What I Saw When I Walked Down My Street: A Photo Essay

What? Doesn’t it look like this where you live? Huh. Curious.

Larger versions at the end of this photoset.

Portrait of the Artist as an Eighth Grader

By way of my very dear friend Jackie Kahn, who was the secretary of my elementary school while I was there, two pictures of me when I was but a youngin’. The larger one is me in the eighth grade, when I attended Sandberg Middle School in Glendora, California; the smaller one is me in either fifth or sixth grade, when I was at Ben Lomond Elementary, in Covina. Yes, I once had hair; it would have been rather depressing to be balding at age twelve.

And what was I like when I was twelve? Oh, you know, pretty much as you would expect: A precocious little dude who spent a lot of his time reading, playing D&D with his friend Tom Zimmer, Intellivision with Jim Cave (who was well over six feet tall in seventh grade) and riding bikes with Mike Burns (who is now Burns! of some Internet note), and, yes, reading more than a bit of science fiction, although not just science fiction — eighth grade was when I read In Cold Blood by Truman Capote, and I remember at least a couple of my teachers being somewhat disconcerted as I walked about school with that particular tome tucked under my arm. But in all I don’t think anyone who knew me then would be at all surprised that I grew up to become a writer, and notably a science fiction writer at that.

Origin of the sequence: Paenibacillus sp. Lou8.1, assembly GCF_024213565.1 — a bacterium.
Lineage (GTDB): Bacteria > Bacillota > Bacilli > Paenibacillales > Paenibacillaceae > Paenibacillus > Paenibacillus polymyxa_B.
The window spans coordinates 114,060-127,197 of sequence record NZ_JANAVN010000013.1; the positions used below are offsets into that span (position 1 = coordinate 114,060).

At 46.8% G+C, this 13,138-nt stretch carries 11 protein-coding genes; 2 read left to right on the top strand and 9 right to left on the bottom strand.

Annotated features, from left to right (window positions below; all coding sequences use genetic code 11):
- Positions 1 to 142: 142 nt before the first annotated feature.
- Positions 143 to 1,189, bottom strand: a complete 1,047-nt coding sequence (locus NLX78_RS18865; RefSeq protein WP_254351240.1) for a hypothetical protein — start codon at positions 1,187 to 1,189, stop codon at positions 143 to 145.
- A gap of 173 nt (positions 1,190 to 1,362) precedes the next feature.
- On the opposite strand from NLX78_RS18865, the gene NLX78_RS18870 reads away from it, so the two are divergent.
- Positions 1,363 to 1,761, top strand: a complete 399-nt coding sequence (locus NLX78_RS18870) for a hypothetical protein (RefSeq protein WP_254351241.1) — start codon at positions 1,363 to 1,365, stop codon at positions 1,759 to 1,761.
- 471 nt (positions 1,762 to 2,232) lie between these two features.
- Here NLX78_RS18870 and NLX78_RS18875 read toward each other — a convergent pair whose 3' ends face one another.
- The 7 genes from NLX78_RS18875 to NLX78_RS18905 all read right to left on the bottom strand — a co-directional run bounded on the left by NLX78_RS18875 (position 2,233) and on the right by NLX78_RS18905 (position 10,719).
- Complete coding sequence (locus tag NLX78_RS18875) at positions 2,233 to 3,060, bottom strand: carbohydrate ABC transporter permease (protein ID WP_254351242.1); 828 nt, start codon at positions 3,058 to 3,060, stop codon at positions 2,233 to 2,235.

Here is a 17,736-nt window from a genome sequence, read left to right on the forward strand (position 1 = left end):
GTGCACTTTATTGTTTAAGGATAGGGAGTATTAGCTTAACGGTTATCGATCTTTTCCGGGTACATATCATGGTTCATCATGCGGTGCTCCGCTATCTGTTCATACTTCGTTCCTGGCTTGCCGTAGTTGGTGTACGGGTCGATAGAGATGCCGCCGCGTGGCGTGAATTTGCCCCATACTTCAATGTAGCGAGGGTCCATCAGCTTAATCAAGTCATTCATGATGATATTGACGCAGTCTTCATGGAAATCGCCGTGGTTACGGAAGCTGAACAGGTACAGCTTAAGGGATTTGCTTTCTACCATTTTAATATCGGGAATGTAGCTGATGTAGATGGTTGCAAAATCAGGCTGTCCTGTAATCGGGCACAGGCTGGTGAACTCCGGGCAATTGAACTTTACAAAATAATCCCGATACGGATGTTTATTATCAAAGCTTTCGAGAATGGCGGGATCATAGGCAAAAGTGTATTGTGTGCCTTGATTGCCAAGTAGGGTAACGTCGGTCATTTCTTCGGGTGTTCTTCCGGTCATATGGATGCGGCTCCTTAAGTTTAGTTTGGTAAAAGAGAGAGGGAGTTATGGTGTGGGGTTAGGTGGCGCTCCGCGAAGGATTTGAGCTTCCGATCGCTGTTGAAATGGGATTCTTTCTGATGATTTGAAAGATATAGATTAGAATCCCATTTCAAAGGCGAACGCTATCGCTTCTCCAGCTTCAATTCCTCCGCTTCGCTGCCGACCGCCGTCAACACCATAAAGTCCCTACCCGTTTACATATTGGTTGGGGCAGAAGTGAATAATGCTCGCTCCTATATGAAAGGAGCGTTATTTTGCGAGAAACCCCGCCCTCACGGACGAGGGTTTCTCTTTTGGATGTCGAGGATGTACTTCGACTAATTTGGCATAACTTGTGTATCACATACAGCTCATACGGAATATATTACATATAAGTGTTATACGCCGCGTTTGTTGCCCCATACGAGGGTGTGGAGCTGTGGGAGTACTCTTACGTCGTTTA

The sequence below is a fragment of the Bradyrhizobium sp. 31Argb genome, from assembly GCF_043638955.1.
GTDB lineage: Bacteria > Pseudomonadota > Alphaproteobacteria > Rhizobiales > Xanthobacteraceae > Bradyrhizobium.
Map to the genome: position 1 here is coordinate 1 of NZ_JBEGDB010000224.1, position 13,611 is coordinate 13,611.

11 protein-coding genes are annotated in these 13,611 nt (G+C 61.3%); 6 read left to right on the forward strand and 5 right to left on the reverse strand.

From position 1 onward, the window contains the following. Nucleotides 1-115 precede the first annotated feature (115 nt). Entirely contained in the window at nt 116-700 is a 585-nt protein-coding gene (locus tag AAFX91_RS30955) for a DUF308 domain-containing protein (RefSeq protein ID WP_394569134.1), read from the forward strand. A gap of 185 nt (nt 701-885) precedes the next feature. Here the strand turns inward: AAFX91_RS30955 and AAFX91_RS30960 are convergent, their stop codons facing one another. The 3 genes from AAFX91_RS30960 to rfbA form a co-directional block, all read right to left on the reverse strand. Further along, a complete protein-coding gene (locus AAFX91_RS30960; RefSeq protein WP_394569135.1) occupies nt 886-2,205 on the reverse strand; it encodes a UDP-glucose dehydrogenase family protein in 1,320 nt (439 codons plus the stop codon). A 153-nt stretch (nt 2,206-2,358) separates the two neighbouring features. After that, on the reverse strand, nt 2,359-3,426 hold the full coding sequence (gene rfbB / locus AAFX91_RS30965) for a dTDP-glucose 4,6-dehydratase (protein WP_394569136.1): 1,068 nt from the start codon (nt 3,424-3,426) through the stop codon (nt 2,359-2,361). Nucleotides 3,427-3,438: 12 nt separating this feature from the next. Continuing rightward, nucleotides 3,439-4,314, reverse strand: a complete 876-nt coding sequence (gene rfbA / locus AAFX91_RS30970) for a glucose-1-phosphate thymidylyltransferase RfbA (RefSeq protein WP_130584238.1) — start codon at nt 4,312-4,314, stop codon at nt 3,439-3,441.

It’s kind of neat to look back at these pictures and see some of the same features staring back at me in prototype form; in particular my eyes look pretty much exactly the same. Looking at them in a 12-year-old setting also reminds me that they are one feature Athena’s inherited from me (as I inherited them from my mother); it’s nice to see the continuity from generation to generation. If I could go back, I might give myself a slightly more stylish hairstyle, but other than that, well. Welcome to me, in 1982 form.